Use sidewalks when available or run facing traffic. According to the National Highway Traffic Safety Administration’s Fatality Analysis Reporting System (FARS), at least 91 percent of pedestrian fatalities in 2017 occurred in areas other than sidewalks. Additionally, a study comparing the walking patterns of fatally injured and non-fatally injured pedestrians struck by motor vehicles found a 77 percent lower risk of motor vehicle collision among pedestrians who walked facing traffic.

Stay alert and avoid wearing headphones and using electronic devices, including cell phones. A virtual pedestrian environment study found that participants distracted by texting on cell phones and participants distracted by listening to music through headphones were more likely to be hit by vehicles while attempting to cross streets in the virtual environment than participants that crossed undistracted. Additionally, participants distracted by electronic devices and music were more likely to look away from the street than undistracted participants. This study suggests that the cognitive demands of texting and reduced ability to pick up auditory cues from vehicles while wearing headphones may contribute to these results.

Another study, comparing auditory perception in cyclists with two earbuds, one earbud and no headphones, found that an auditory stop signal that was heard in subjects with no headphones and one earbud, was not heard by many of the cyclists with two earbuds. Despite a small sample size of cyclists with one earbud, this may suggest an alternative solution to listen to music while running without risking safety.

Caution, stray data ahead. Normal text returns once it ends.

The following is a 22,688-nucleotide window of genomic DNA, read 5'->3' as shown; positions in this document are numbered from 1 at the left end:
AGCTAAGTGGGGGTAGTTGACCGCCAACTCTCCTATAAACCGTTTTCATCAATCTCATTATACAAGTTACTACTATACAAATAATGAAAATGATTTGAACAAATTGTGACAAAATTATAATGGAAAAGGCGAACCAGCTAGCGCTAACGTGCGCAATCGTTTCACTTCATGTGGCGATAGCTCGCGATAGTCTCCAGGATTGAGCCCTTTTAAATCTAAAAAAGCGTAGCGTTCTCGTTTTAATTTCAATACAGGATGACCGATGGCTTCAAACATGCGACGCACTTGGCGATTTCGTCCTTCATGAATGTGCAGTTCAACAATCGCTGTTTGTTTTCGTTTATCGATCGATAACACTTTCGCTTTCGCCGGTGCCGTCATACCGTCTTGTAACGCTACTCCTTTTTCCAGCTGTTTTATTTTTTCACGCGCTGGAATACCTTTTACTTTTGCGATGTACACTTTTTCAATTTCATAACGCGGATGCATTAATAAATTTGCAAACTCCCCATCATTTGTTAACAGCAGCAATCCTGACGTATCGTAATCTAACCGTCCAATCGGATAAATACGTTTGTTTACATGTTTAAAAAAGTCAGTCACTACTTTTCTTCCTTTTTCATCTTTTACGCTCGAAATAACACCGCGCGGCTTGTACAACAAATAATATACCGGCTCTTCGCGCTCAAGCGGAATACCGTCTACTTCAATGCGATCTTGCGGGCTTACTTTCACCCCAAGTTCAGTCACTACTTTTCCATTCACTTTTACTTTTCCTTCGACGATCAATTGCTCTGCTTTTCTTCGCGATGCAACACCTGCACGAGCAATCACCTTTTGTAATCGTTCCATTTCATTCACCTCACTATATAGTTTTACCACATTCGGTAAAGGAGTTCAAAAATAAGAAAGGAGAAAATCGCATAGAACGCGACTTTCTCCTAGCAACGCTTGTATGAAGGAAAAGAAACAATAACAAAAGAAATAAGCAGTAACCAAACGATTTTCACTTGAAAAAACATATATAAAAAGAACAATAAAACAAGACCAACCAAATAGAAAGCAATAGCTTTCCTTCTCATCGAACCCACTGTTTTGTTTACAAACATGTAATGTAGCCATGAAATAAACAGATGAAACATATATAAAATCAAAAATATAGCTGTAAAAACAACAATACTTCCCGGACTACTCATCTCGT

Cross roads at crosswalks and intersections, when available. If not, cross at a well-lit location. According to the National Highway Traffic Safety Administration’s FARS, at least 73 percent of all pedestrian fatalities in 2017 occurred in locations other than intersections. One study, assessing pedestrian-injury severity in motor vehicle crashes, found a decreased risk of fatal injury at traffic signals. This, they suggest, may be due to vehicles moving at slower speeds at intersections when compared to speeds at midblock roads and better “right of way” knowledge between motorists and pedestrians at traffic signals.